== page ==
Big brand management talks about ghost kitchens and geographic shifts
When COVID-19 hit, it was clear things in the restaurant industry were going to change. Many of these changes, such as increased shipping, were obvious. But other changes and their repercussions would have been harder to predict.
“I never thought I’d see the day when I would see a Chili’s in Manhattan,” Brinker International president and CEO Wyman Roberts said on a recent earnings call “but it’s been up and running for a month , and we are encouraged by his first performances.
Brinker International is the parent company of Chili’s and Maggiano’s Little Italy, two casual dining restaurants.
The first of Brinker’s so-called “urban kitchens,” the New York restaurant is a ghost kitchen, serving dishes from Chili’s and virtual It’s Just Wings brand. The company has two more urban kitchens planned, said CFO Joe Taylor, one in Columbus, Ohio and another in Dallas.
Cracker Barrel also uses ghost kitchens. The company unveiled its first delivery-only multi-brand location, Cracker Barrel Kitchen, in Los Angeles late last year. The restaurant serves dishes from Cracker Barrel and its two virtual brands: Pancake House and Chicken ‘n Biscuits. It is also the company’s first location in Los Angeles.
“We plan to open more ghost kitchens in Los Angeles in the near future,” said Sandra Cochran, CEO of Cracker Barrel. “We are excited about the opportunity to bring Cracker Barrel home cooking to other urban areas. »
Ghost kitchens are well suited to urban markets. Fueled primarily by digital traffic, often from third-party aggregators, they eliminate the need to place restaurants in highly visible and expensive locations. They also eliminate the need for dining rooms, further reducing property costs. In the absence of ghost kitchens, it’s hard to imagine that casual dining stalwarts like Chili’s and Cracker Barrel would consider New York and Los Angeles as promising areas for development.
The rise of off-premises dining inspired Chipotle to move in the opposite direction. The addition of a drive-thru, or “Chipotlane,” helps the business succeed outside of urban centers. “With the added convenience channel in Chipotlane, it’s just more feasible from a financial standpoint and a practical standpoint to go to these smaller towns,” CFO John Hartung said during the interview. appeal to the company’s fourth quarter results.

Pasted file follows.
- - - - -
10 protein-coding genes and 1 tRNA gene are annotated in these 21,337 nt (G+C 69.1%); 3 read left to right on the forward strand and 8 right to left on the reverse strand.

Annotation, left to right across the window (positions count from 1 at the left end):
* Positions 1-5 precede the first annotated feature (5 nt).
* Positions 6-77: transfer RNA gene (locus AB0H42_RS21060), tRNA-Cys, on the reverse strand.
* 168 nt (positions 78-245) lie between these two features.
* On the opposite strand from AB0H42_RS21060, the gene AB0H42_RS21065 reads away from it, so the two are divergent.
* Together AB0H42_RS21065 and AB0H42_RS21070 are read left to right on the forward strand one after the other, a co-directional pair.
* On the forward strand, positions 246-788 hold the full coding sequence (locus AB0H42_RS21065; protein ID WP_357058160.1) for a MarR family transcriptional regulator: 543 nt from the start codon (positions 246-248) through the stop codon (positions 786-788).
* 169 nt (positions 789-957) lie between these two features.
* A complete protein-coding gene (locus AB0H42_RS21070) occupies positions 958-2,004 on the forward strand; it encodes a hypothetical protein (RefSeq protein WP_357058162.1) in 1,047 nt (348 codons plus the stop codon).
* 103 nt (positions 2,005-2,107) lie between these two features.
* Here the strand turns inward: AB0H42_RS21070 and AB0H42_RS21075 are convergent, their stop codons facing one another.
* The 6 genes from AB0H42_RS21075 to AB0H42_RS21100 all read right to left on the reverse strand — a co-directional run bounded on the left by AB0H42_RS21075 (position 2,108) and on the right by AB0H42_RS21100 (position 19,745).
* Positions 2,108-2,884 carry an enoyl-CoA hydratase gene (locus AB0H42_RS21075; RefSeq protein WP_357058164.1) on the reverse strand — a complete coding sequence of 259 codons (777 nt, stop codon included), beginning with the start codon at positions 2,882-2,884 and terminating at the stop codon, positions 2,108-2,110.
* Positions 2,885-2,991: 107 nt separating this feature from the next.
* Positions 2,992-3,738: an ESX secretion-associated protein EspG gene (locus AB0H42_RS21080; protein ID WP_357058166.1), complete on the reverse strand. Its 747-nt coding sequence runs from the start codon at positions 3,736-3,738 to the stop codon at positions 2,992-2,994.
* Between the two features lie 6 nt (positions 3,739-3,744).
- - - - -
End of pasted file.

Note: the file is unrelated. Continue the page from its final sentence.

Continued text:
Dropping a restaurant in a remote location is hard to sustain, so to make the strategy work, Chipotle plans to make a massive push into smaller towns. Hartung outlined a strategy of putting restaurants in small towns in order “where there’s one 50 miles away and another 50 miles away,” to ensure locations are accessible and the business can “keep an eye out” for new restaurants.
“Small Town” is not as small as one might expect. “We’re not talking about 5,000, 10,000, we’re talking about 40,000 and up,” CEO Brian Niccol said. The company’s previous concepts targeting small towns factored lower sales volume into the investment calculation. With the addition of Chipotlanes, there’s “no trade-off in volume,” Niccol said.
The rise of off-premises dining is also allowing brands to grow faster, especially with companies such as Reef capitalizing on this shift to open a slew of small, delivery-focused kitchens.
During a recent earnings call, Wendy’s CEO Todd Penegor said the company plans “to open approximately 150 to 200 Reef kitchens around the world” in 2022. According to a Franchise Times Top 400 study, Wendy’s has, on average, won less than 80 restaurants per year for the past five years.
Wendy’s Chief Financial Officer, Gunther Plosch, estimated that “about half of [Wendy’s] new unit growth will come from non-traditional delivery locations. Like many brands, it sees delivery as an entry point to major cities. “We continue to expect Reef’s delivery kitchens to help us address under-penetrated urban markets,” Penegor said.